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Around the Water Cooler: Showing Buried Streams the Daylight

2012 September 13
Pittsburgh Point park and North Shore

Rivers and streams offer many benefits.

By Lahne Mattas-Curry  

I’m from Pittsburgh. A city of rivers—three to be exact. If there’s one thing you know about Pittsburgh, besides being a former steel town, it’s the rivers. (Pop quiz: Can you name all three and spell them correctly?) 

Rivers and streams in cities offer many benefits – from recreation and swimming to aesthetic and economic impacts. For example, the North Shore in Pittsburgh is home to the Steelers (Here we go!!) and the Pirates (Let’s go Bucs!) along with a variety of shops and restaurants. It’s a short walk over the Roberto Clemente Bridge from downtown Pittsburgh and is dotted with parks and bike paths. Riverfront investment generates economic benefits like increased property values, too. But more than the economic impact, the beautiful landscapes and wildlife habitat lead to healthy ecosystems. Hard to imagine that some cities decide to bury the rivers in pipes and build OVER the rivers instead of AROUND the rivers and streams. 

But that is what has happened in many cities—large and small—around the country. As the population grew and urban developers wanted to expand on a plot of land with a stream or river on it, they diverted it, confined it in concrete channels, or buried it in pipes underground. 

EPA scientists and engineers are now learning that buried streams may cause problems with our water quality and have offered up a simple solution: unbury the streams. Daylighting is actually the technical term for “unburying” these rivers and streams. Often, streams buried in pipes underground are also combined with the cities sewer pipes. This is another cause of combined sewer overflow and pollution in our waterways. 

According to the Rocky Mountain Institute, daylighting can improve downstream water quality by exposing water to sunlight, air, soil, and vegetation, all of which help process and remove pollutants. EPA scientists believe daylighting streams will have a significant impact removing excess nitrogen and phosphorous, too, an environmental challenge many watersheds face. 

I can’t even imagine a fall Sunday morning sitting outside enjoying an early lunch at Bettis Grille before a Steelers game on the North Shore without the view of the river. That view is one of the things that makes Pittsburgh special. It should be something that makes other cities special—and healthy—as well. 

About the Author: Lahne Mattas-Curry works with EPA’s Safe and Sustainable Water Resources team and  blogs regularly about  water.

Editor's Note: The opinions expressed here are those of the author. They do not reflect EPA policy, endorsement, or action.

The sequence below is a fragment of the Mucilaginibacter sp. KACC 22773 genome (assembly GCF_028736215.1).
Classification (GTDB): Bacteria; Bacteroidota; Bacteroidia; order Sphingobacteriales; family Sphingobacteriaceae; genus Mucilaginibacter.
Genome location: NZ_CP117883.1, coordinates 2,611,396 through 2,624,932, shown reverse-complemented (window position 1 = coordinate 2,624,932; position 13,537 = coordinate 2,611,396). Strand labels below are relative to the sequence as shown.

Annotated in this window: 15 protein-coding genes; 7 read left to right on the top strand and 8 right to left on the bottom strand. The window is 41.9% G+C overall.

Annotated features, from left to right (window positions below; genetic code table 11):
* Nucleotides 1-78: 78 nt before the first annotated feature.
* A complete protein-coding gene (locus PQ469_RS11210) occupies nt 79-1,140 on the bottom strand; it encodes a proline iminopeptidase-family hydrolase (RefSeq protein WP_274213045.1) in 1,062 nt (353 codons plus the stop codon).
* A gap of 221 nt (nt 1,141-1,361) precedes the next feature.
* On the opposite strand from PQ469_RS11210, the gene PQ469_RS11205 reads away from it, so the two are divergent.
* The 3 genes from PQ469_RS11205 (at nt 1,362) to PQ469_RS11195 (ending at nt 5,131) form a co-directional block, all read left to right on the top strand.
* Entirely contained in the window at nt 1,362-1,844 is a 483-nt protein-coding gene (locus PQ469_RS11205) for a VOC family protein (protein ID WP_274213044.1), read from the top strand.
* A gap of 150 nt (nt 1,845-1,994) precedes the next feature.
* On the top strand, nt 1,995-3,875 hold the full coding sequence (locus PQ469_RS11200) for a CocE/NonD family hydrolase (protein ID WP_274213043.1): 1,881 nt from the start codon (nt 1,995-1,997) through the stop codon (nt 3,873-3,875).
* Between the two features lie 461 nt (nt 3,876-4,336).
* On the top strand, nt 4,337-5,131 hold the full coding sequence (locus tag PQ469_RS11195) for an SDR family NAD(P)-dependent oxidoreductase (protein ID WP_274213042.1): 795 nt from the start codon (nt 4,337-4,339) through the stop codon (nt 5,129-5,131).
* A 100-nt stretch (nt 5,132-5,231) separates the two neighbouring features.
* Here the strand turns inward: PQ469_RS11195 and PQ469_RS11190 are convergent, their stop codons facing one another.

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8 Responses leave one →
  1. Arman.- permalink
    September 13, 2012

    Bury Me Down By The River…..
    (Song by: The Bee Gees)

    Once in a while,we are thirsty to watch succesfully city like Pittsburgh a city of rivers which have many benefits and greener. Thanks Lahne. Congratulations……!

    • Lahne permalink*
      September 21, 2012

      Thanks Arman, it’s a beautiful city and so glad there are the rivers.

  2. Liping Li permalink
    September 13, 2012

    Agree. In China, more and more rivers, even lakes are buried to make land for building houses or planting crops.
    This is really a problem.

    • Lahne permalink*
      September 21, 2012

      Maybe you can share some of the research on buried streams with developers and city planners there. China has a great opportunity to be one of the “greenest” countries as it develops. Definitely learn from our mistakes. Cities are beautiful and full of great architecture, but even better and more attractive with trees, plants and rivers above ground. More costly to “unbury” than to not bury to begin with. Good luck!

  3. Stephen Colley permalink
    September 14, 2012

    No one knows more about the benefits of keeping rivers exposed than the residents of San Antonio, Texas. For residents and the millions of tourists who come to visit and walk along the famous River Walk, we came very close to burying the river under city streets. Only due to the efforts of Maury Maverick (a TRUE Maverick) and his relationship with President Franklin Roosevelt, developing the River Walk was an infrastructure improvement project that put people to work during the depression, including artisans. Otherwise, the river would have remained polluted and buried and San Antonio would have been just another urban city. We need to encourage these kind of projects once again.

    • Lahne permalink*
      September 21, 2012

      I absolutely agree. San Antonio is a beautiful city. I drove through around the holidays once and the River Walk was breathtaking. So glad it wasn’t buried – besides, think of the economic impact from tourism alone!

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